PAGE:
Michael Moreci has a Writer’s Commentary on Battlestar Galactica: Twilight Command #5, on sale now from Dynamite. He writes,
Page 1: For this opening, I wanted to have the team together one final time. Also, I wanted to reinforce that this is a military operation. They may be a ragtag group, but they’re still, except for Spark, trained soldiers. That’s a big part of this story, particularly with Flores and her relationship to the Colonial military.
Page 2, Panel 5: I love grumpy Devos. He doesn’t like it, but he gets the job done. He’s loyal, he’s brave, and he’s a grump.
Page 3, Panel 2: I always wonder if Breno made Spark look like Unabomber on purpose here or not…
Page 3: I admit, I never served in the military. I have friends who have, and I’ve learned a little from them, and one of the most salient things I’ve picked up is the bond that forms between soldiers. They become siblings—more than siblings, potentially, and the life-and-death responsibility they feel toward one another is profound. I wanted to touch on that with Spark and Flores, particularly in their relationship with dealing with losing their brothers and sisters. This is Flores’s emotional through-line, and I enjoyed seeing her growth here, helping Spark endure something she knows all too well. It shows both her maturity as well as Spark’s pain over losing his friend (or thinking he’s lost his friend).
Page 4, Panel 2: As much as I hate seeing poor Deacon strapped up like this, I think this is such a great visual. We’ve never seen anything like this in BSG, and this is a pretty iconic image. Breno, as always, did a tremendous job.
Page 4, Panel 3: Cavil’s so evil!
Page 6, Panel 2: I always like to build the fabric of a story and universe with little references like this one to Anders. It’s a reminder of the bigger world that exists within the story, and helps to show the bigger stakes—the entire colony—at play.
Page 8, Panel 1: What a great panel from Breno and Dijjo. Have we ever seen a Cylon taken out by a knife? I don’t think we have—until now!
Page 8, Panels 2-3: Flores is a badass. Not only can she stab a Cylon to death, she also does it from at least ten feet away. Take that, Starbuck!
Page 9, Panel 2: One of the most important things in this series was making Deacon as human as possible, but also limiting his humanity. I conveyed him being more than just a machine through one thing: His loyalty to his friends. That’s what motivates him and makes him alive, and while he doesn’t contain more dimensions than this, you have to wonder if he needs more. Like I said above, loyalty to your brothers/sisters in arms is a pretty powerful thing, and if Deacon experiences this the same as Flores, Spark, and the rest, how different is he?
Page 10, Panel 1: I hated killing Flores. Granted, there was nowhere else for her character to go—as a person, this is what she needed to do, in a way, and sacrificing herself for the people she loves gives her the closure she needs. She lost her people before, and while she may have made peace with that, she could never forgive herself. But here, she’s getting her atonement and finding the reconciliation she needs—all while serving the greater Colonial good, which is paramount to her. Still, I hated seeing her go. She’s such a great character in the BSG mythos.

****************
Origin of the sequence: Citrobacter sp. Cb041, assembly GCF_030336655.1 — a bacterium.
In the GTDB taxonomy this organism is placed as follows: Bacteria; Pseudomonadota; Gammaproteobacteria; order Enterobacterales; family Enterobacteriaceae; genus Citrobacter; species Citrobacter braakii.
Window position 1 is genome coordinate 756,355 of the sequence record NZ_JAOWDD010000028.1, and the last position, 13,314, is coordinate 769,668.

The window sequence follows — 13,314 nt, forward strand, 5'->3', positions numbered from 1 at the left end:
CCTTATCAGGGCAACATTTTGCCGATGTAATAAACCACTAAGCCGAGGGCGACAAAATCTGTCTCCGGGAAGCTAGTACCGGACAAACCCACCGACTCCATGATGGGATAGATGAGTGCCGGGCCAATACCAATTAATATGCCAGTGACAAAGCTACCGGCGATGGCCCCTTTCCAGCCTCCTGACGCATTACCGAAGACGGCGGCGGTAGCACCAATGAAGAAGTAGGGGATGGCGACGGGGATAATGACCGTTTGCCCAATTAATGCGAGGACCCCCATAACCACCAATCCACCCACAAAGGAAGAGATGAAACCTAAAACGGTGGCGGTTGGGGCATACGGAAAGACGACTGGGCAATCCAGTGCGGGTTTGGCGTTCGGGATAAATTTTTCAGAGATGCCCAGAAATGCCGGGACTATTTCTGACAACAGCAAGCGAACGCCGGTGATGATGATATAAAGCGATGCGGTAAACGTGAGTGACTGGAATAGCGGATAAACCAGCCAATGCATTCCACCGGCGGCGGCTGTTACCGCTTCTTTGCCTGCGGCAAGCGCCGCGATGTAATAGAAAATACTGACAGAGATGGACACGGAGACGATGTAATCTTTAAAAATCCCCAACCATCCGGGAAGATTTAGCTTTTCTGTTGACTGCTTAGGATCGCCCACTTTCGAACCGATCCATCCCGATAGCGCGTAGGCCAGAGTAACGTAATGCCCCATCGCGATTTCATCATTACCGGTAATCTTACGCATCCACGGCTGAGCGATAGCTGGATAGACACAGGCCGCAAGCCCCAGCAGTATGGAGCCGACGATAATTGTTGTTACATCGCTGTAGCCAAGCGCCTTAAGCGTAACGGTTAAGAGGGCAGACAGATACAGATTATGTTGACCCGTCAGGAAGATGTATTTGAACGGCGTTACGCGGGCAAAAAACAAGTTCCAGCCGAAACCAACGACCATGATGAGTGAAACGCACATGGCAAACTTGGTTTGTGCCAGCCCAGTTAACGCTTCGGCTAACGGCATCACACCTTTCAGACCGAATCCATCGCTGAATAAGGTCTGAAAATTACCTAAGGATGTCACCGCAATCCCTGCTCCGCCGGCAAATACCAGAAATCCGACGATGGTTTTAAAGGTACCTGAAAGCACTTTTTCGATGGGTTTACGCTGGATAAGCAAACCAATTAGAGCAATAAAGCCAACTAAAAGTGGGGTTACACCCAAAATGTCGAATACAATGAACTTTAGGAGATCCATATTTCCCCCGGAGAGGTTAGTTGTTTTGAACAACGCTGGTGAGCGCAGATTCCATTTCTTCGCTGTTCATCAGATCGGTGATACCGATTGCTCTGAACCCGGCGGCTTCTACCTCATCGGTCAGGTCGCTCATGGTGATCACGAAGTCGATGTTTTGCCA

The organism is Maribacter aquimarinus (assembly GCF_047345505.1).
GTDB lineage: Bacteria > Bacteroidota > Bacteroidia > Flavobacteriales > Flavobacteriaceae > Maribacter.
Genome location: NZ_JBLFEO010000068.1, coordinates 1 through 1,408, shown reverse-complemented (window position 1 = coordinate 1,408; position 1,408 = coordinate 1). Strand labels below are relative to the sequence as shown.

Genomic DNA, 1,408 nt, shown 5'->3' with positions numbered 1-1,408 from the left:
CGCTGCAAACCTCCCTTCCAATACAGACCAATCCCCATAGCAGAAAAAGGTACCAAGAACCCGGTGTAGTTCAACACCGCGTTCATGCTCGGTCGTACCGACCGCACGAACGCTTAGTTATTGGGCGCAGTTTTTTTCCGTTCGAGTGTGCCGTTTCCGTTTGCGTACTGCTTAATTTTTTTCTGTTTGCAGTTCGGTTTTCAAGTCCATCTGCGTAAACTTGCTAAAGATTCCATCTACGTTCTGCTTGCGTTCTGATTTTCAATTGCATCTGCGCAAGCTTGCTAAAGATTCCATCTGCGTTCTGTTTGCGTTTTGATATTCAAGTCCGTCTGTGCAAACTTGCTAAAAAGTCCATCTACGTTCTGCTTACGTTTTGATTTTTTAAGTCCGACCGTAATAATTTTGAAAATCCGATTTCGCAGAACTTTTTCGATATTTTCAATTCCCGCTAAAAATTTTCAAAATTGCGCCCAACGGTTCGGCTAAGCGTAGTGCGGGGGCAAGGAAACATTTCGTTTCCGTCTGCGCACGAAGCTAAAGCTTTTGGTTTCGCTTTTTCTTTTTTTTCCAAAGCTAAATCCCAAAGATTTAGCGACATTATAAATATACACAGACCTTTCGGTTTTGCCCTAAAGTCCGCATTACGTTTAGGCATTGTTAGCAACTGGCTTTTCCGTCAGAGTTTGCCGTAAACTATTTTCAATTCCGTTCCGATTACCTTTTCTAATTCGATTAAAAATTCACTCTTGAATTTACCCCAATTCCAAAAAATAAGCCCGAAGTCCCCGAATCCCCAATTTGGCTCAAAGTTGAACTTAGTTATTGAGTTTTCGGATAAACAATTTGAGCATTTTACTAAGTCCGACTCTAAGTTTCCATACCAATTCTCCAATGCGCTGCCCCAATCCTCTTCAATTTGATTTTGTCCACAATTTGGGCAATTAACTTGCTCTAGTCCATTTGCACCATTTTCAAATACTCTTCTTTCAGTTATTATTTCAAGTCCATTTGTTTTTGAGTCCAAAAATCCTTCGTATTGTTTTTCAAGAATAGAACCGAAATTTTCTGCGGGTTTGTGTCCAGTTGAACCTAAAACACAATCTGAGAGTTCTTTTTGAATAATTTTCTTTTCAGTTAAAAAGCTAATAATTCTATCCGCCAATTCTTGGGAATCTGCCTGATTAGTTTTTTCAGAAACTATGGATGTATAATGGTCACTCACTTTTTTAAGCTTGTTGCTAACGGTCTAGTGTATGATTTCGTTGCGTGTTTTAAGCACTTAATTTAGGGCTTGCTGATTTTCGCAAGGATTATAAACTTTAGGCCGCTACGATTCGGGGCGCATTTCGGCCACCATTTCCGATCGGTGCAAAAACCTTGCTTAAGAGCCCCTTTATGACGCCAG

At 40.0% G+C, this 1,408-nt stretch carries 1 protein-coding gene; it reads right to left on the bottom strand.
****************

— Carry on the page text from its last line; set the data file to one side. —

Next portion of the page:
Page 12: If we all had dads like Adama, this world would be a better place. I’ve written a lot of existing characters, but Adama, for me, was one of the easiest. He’s tough and tender, has high expectations but is fair at all times. And all he wants is to protect his people. No matter what. It’s the bond he shares with Flores—it’s what he knew existed within her and needed to be drawn out. And he did that, and they both were better because of it.
Page 14, Panel 2: Breno has such remarkable style. His flourishes are so amazing.
Page 15, Panel 2: I don’t think Cavil’s death is this gory in the script, but I’m glad Breno decided to go all in! Cavil gets what’s coming to him, at last. And I love that Deacon gives it to him.
Page 16, Panel 5: My Terminator homage.
Pages 19-20: I like that, in the end, everyone’s found their reconciliation and purpose, as well as their drive to continue to fight. And they don’t fight just to win, just to destroy the Cylons because that’s their enemy. They fight for each other. It’s what keeps Chief risking his life on the ground and Adama holding out hope that he’ll be able to rescue his people in time. It’s what kept Flores inside with the bombs. They live, fight, and die for something, and that’s what makes the BSG story so perfect. It’s the humanity that comes through the context of galactic war.
Also, I want to take a moment to thank Breno, Dijjo, Taylor, Brent, and Kevin for their tremendous work on this book. It was an honor working with you all.
And everyone who read the series—thank you so much!
SO SAY WE ALL!